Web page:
, 2013). Within the present context, the AEGL program provides the most suitable and most extensive information and AEGLs are the most used worldwide. The second tier (i.e. AEGL-2) can
be regarded as the most important from a health risk point of view and can be considered as the most appropriate external guidance value to serve as basis for a biological guidance value. At present, no methodology to derive these values is available. A concept for the derivation of Biomonitoring Equivalents (BE) to interpret biomonitoring information has been proposed (Hays et al., 2008 and Hays and Aylward, 2009). This concept describes how information Thiazovivin price on kinetics can be used to estimate the concentration GSK2118436 of a chemical (or its metabolite) in a biological medium that is equivalent with an existing external guidance value. Although this concept is developed for chronic exposures, it may be worthwhile to verify its
applicability to AEGLs which are derived for single exposures. However, it should then be realised that significant differences exist in the derivation and applicability of guidance values for chronic exposure and AERVs, and these should be taken into account. For some chemicals, AEGL values have been derived by physiologically based pharmacokinetic (PBPK) models (Bruckner et al., 2004, Boyes et al., 2005 and Bos et al., 2006). These models can directly be used to derive BEs for these chemicals. It has been recommended to derive specific guidance values for professional first responders, in addition to AERVs (Bos et al., 2013). In the UK, Public Health England (then the Health Protection Agency)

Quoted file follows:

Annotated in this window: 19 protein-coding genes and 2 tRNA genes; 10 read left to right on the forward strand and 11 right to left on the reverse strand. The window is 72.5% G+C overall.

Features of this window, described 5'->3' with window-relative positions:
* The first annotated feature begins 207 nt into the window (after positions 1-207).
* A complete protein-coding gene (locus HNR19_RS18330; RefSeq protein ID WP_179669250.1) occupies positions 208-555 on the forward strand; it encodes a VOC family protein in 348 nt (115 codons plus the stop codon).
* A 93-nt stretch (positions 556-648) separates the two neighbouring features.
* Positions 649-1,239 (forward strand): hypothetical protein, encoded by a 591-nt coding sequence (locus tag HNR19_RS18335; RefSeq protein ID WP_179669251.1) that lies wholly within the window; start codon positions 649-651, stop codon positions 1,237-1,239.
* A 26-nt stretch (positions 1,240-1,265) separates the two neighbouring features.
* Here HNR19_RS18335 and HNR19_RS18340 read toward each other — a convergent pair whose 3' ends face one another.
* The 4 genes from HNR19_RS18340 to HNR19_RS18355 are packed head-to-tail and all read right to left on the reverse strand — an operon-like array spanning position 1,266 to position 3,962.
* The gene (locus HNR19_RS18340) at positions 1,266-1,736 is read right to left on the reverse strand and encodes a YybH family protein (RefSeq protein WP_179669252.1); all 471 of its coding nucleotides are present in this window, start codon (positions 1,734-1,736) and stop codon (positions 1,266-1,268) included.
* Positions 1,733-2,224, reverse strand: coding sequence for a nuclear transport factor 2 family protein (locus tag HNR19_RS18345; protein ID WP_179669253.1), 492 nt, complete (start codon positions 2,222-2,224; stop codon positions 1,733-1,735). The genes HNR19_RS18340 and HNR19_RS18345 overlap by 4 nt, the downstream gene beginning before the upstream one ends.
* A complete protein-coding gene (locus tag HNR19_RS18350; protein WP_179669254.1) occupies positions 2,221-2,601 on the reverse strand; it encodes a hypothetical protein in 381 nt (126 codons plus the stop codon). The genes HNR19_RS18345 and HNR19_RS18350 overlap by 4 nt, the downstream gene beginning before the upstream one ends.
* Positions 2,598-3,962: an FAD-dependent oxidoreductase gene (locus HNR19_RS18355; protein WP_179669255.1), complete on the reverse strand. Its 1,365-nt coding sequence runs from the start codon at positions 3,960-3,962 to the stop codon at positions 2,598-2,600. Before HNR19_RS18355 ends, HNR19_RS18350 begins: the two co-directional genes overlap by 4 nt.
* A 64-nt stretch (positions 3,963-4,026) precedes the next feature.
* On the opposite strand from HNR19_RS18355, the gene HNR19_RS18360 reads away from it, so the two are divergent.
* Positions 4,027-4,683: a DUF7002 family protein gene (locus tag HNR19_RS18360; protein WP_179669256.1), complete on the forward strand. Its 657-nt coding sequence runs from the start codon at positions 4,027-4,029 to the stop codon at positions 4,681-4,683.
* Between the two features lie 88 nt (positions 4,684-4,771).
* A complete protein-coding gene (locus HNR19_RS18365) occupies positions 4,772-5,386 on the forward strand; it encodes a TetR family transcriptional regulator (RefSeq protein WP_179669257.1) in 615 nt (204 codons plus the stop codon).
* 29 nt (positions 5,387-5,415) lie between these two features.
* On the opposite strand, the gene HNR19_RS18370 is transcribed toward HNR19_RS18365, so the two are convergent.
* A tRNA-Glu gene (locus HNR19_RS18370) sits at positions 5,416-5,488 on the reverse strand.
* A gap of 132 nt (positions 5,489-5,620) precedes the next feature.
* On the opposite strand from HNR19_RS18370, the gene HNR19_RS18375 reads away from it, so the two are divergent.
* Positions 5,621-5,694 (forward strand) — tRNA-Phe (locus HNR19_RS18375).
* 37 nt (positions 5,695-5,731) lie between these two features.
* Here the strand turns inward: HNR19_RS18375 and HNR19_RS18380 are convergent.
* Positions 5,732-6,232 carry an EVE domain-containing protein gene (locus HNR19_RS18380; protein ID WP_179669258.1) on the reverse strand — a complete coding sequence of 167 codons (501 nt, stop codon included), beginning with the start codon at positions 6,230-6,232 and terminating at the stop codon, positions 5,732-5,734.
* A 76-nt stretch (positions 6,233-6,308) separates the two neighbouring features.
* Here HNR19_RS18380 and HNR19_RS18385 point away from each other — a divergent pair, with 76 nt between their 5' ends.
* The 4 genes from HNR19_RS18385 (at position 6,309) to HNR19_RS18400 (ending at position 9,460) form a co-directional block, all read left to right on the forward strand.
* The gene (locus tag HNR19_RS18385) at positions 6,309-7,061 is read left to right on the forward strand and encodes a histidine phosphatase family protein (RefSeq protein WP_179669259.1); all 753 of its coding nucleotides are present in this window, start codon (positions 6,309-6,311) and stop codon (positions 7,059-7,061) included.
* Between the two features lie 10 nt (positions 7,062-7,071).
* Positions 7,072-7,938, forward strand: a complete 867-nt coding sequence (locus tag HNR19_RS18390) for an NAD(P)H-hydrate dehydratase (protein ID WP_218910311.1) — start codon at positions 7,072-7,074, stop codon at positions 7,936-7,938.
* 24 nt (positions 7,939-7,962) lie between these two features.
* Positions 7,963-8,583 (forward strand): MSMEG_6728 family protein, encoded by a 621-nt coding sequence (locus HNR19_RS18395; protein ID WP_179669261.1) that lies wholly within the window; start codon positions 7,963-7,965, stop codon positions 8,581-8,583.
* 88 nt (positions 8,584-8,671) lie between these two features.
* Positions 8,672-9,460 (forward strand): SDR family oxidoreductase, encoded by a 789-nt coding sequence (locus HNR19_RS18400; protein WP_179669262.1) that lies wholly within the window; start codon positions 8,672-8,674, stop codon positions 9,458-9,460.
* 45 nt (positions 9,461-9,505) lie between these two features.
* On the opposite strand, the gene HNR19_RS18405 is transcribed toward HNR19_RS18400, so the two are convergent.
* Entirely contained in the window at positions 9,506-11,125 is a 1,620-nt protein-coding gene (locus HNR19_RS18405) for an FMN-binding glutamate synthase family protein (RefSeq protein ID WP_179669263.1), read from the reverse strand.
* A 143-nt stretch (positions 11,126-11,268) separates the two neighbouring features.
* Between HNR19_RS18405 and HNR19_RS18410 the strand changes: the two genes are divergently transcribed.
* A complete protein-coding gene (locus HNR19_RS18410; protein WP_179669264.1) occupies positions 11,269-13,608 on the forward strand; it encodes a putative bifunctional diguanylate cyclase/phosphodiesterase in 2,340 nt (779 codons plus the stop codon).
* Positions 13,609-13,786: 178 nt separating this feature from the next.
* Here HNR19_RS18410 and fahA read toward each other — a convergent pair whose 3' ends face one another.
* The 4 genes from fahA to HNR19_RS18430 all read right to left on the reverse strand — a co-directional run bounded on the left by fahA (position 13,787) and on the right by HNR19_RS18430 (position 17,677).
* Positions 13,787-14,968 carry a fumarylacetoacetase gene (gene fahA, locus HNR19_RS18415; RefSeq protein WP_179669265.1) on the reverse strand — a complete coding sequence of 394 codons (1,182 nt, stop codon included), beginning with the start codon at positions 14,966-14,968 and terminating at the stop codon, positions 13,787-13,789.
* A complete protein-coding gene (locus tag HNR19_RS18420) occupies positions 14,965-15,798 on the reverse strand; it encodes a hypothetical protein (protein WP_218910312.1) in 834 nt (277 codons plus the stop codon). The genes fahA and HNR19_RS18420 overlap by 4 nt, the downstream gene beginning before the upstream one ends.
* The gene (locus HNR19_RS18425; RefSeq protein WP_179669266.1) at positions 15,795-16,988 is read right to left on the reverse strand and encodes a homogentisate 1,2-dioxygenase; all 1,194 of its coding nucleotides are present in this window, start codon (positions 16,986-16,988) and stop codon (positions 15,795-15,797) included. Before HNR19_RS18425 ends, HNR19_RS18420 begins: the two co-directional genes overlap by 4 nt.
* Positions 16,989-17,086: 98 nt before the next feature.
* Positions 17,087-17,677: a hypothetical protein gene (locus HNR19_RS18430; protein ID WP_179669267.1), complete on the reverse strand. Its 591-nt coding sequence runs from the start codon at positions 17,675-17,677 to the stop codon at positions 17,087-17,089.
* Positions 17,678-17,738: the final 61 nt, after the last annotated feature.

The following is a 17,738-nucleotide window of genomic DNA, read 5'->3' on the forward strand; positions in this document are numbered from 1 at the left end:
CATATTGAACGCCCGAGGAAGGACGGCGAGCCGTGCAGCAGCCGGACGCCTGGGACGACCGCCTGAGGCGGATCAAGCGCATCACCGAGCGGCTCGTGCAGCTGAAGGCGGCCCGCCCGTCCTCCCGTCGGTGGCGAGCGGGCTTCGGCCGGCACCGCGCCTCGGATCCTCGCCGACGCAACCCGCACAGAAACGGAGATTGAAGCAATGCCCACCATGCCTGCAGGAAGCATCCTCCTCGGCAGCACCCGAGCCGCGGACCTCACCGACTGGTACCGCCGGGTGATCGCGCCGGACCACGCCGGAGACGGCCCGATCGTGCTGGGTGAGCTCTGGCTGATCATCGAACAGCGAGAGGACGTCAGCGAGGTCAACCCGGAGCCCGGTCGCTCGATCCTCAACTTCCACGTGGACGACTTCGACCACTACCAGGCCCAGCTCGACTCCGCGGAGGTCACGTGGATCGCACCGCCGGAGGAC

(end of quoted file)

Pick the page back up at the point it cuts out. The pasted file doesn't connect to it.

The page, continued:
set up a working group to review the Phospholipase D1 most common substances identified in public health chemical incidents and to determine whether human biomonitoring could be useful in such instances (HPA, 2011). Some of the most frequently identified substances (ammonia, chlorine, inorganic acids) were unsuitable for biomonitoring assessments whereas others (carbon monoxide, organophosphorous pesticides) could have biomonitoring results directly interpreted against early health effect guidelines. A further set of around 17 chemicals (of the top 30 reported agents) were suitable for human biomonitoring. The group produced protocols for each suitable chemical and collated the available interpretation (usually background reference ranges and occupational guidance values). Recognising the difficulties of arranging appropriate sample collection within a reasonable timeframe of an incident, sampling kits were prepared and made available in Accident and Emergency departments. Maintaining the currency of such kits and knowledge of their existence and use for infrequent occurrences, such as chemical incidents, is an on-going challenge. Biological monitoring is a useful aid to the assessment of systemic exposure following chemical incidents.